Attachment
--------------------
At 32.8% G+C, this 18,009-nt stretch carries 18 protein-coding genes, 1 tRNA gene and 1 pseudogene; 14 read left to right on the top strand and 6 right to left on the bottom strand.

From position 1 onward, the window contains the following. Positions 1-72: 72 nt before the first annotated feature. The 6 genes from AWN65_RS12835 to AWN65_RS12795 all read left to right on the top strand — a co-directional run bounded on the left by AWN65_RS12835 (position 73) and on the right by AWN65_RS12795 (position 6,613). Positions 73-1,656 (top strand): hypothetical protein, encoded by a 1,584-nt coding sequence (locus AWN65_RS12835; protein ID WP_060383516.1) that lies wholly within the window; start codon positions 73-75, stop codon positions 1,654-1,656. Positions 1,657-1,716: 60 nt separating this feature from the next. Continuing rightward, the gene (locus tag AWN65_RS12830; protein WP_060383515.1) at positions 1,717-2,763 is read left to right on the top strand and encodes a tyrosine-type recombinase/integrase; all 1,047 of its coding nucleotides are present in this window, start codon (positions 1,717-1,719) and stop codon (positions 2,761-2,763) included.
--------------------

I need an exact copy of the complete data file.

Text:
At 32.8% G+C, this 18,009-nt stretch carries 18 protein-coding genes, 1 tRNA gene and 1 pseudogene; 14 read left to right on the top strand and 6 right to left on the bottom strand.

From position 1 onward, the window contains the following. Positions 1-72: 72 nt before the first annotated feature. The 6 genes from AWN65_RS12835 to AWN65_RS12795 all read left to right on the top strand — a co-directional run bounded on the left by AWN65_RS12835 (position 73) and on the right by AWN65_RS12795 (position 6,613). Positions 73-1,656 (top strand): hypothetical protein, encoded by a 1,584-nt coding sequence (locus AWN65_RS12835; protein ID WP_060383516.1) that lies wholly within the window; start codon positions 73-75, stop codon positions 1,654-1,656. Positions 1,657-1,716: 60 nt separating this feature from the next. Continuing rightward, the gene (locus tag AWN65_RS12830; protein WP_060383515.1) at positions 1,717-2,763 is read left to right on the top strand and encodes a tyrosine-type recombinase/integrase; all 1,047 of its coding nucleotides are present in this window, start codon (positions 1,717-1,719) and stop codon (positions 2,761-2,763) included.